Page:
Last week, The British Medical Journal came out forcefully against the doctor who had pinned the autism tail on the vaccine donkey. I never subscribed to the vaccine hysteria, or other obsessions of causality (dairy-free, or gluten-free diets) “cure” movements. It never was important to me “why” Nate had autism. My primary focus was making the best of his situation, getting him the support he needed and devoting as much time to him as possible, a mission that led us to move to Cooperstown and led me to give up my career. Therapy and hard work were my solutions to Nate’s problem.
While devoting time to curing autism is a worthy endeavor, it’s best left to scientists, not parents or Jenny McCarthy. (Yes, I do know of the rare Lorenzo’s Oil story). Scientists, not charlatans. I truly understand the need of mothers and fathers to have an “answer” to the tragic question, “Why has this happened to my child?” So, when Dr. Andrew Wakefield published his study in 1998, linking vaccination to autism, it came as welcome news to parents searching for a reason.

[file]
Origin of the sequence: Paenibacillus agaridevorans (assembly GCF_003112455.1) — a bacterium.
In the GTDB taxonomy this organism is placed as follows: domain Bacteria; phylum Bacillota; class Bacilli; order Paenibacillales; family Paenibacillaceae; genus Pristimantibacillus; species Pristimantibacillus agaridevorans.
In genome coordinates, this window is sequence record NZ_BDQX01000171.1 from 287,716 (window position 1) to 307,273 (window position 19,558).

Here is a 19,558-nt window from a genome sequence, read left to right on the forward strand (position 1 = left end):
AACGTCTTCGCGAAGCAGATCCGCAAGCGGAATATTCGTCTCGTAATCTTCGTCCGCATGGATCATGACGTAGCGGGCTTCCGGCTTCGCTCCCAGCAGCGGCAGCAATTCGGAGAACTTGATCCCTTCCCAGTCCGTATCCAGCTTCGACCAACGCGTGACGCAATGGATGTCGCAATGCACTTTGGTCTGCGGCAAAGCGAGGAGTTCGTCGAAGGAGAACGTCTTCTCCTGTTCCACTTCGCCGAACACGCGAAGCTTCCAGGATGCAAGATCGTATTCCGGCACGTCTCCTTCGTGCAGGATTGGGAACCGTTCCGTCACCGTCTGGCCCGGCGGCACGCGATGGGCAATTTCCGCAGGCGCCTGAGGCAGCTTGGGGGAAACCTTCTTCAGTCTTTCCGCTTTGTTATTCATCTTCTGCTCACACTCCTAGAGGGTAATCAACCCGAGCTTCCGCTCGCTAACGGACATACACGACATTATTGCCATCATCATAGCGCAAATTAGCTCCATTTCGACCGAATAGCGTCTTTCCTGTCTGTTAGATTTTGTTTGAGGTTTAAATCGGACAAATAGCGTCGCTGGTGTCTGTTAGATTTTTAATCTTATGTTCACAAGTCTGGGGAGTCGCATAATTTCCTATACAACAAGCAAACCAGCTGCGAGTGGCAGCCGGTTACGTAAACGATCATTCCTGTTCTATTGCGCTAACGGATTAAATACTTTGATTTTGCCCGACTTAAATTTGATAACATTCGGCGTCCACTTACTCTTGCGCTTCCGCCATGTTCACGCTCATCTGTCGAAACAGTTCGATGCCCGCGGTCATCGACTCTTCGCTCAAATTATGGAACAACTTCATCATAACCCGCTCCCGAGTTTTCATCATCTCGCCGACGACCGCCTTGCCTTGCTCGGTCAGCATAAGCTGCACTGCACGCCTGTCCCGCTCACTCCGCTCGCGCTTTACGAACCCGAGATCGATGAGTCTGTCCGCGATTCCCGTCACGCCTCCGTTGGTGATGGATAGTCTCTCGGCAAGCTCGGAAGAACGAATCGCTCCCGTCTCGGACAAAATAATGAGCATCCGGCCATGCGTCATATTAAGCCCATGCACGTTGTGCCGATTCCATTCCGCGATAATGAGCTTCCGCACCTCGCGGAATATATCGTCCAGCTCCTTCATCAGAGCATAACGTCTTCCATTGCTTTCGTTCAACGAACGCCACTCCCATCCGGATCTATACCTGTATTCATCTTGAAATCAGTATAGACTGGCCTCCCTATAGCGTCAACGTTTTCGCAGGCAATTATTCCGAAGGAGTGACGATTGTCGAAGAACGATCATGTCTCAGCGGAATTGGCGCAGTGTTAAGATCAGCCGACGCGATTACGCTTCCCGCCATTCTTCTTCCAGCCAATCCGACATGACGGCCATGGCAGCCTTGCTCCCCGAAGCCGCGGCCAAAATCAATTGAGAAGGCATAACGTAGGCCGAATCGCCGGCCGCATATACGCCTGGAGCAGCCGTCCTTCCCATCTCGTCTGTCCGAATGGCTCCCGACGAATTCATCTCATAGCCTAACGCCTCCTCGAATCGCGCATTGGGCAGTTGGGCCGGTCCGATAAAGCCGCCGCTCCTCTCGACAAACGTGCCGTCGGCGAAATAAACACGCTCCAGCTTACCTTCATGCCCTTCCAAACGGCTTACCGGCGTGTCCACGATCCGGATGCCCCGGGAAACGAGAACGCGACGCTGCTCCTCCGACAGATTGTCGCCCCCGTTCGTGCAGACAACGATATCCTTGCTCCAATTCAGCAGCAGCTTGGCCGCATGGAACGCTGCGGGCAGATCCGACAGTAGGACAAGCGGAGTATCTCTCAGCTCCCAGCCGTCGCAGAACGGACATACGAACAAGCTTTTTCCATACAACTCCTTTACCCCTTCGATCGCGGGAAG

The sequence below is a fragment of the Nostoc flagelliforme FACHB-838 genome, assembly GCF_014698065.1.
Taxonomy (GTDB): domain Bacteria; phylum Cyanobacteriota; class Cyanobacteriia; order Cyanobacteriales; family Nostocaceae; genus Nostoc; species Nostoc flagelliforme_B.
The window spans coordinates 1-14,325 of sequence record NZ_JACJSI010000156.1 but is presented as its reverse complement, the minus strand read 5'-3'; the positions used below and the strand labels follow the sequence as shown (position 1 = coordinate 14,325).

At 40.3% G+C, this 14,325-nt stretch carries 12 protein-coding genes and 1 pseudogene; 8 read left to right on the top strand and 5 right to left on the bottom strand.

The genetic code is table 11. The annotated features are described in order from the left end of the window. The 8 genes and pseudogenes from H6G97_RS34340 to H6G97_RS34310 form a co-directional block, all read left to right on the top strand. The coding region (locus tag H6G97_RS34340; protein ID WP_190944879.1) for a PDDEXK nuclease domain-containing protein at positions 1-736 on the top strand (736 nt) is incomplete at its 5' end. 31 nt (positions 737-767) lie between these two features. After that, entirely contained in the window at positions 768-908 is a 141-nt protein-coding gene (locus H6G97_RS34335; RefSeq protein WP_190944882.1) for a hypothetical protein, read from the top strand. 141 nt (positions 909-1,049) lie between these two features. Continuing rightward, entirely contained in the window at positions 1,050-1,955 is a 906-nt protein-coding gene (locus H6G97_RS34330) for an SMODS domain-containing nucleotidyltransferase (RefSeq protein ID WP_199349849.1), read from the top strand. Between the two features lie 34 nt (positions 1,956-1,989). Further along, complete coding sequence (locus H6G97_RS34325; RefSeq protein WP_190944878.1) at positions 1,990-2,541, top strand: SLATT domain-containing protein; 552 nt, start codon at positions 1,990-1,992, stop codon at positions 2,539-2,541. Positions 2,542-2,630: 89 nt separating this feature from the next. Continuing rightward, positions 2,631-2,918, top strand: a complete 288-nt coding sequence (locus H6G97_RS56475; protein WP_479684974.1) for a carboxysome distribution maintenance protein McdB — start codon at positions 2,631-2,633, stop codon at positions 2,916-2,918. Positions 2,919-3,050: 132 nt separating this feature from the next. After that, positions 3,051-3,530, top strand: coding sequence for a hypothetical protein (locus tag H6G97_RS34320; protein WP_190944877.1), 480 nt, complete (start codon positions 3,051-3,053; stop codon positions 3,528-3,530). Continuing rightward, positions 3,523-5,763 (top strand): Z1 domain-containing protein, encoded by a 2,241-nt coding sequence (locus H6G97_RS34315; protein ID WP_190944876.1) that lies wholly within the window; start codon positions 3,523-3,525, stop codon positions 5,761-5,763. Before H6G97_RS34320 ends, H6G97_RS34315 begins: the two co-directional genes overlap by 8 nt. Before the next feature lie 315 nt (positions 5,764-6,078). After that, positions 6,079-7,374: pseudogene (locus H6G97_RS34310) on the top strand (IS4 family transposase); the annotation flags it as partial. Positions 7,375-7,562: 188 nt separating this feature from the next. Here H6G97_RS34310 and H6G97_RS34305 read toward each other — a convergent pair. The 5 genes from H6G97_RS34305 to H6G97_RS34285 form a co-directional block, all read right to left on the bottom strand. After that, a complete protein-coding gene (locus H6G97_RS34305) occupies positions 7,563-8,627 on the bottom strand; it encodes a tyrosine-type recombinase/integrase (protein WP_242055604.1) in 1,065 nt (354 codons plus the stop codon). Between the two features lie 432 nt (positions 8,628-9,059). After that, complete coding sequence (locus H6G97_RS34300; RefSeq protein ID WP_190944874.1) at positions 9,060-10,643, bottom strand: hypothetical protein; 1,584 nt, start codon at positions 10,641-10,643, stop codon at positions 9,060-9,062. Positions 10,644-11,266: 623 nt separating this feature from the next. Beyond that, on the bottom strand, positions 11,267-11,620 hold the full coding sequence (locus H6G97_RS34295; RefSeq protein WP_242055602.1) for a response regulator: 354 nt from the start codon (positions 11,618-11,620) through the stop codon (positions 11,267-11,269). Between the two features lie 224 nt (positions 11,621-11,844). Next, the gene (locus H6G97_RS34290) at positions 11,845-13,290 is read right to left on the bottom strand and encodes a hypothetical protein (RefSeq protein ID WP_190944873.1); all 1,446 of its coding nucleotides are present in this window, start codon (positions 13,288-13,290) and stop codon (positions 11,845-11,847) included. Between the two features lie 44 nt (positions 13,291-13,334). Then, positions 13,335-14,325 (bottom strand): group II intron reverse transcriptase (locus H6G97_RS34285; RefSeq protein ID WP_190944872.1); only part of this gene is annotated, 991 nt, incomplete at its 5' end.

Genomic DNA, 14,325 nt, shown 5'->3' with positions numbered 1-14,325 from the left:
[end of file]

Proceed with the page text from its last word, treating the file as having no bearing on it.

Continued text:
Last year, The Lancet, which published the original article, retracted the discredited report. Last week, The British Medical Journal came out with its own analysis and conclusions that disproved Wakefield’s assertions. The good doctor was not just pushing misguided science, but out and out purposeful fraud. Not only was Wakefield’s study based on a tiny pool of autistic children, but the data was manipulated to force the connection between autism and vaccination.
Who knows how many parents chose to not vaccinate their children, putting them in the way of other dangers? My heart goes out to them. Where I lose my sympathy is when I hear pro-vaccine advocates leap to the defense of Wakefield’s study. There’s even a “We Support Andy Wakefield” website. Why is it important to be so right, to come to the aid of a scientifically rejected theory? When research proved that illness were not caused by evil spirits or ill humours, who defended those myths? When leeches went out of fashion, who, beside lucrative leech breeders, vehemently defending the practice?
And, ultimately, what is the fight for? Isn’t it for the afflicted, not the purveyors of “cures”? If the solution is proven wrong, why fight for that? It makes no sense to me and is not my process at all.
So, if you believed that vaccines caused autism, do you still believe? If so, why? And if you don’t believe in that anymore, do you now cling to another theory that has no scientific basis? Why? I am genuinely puzzled by all this furor.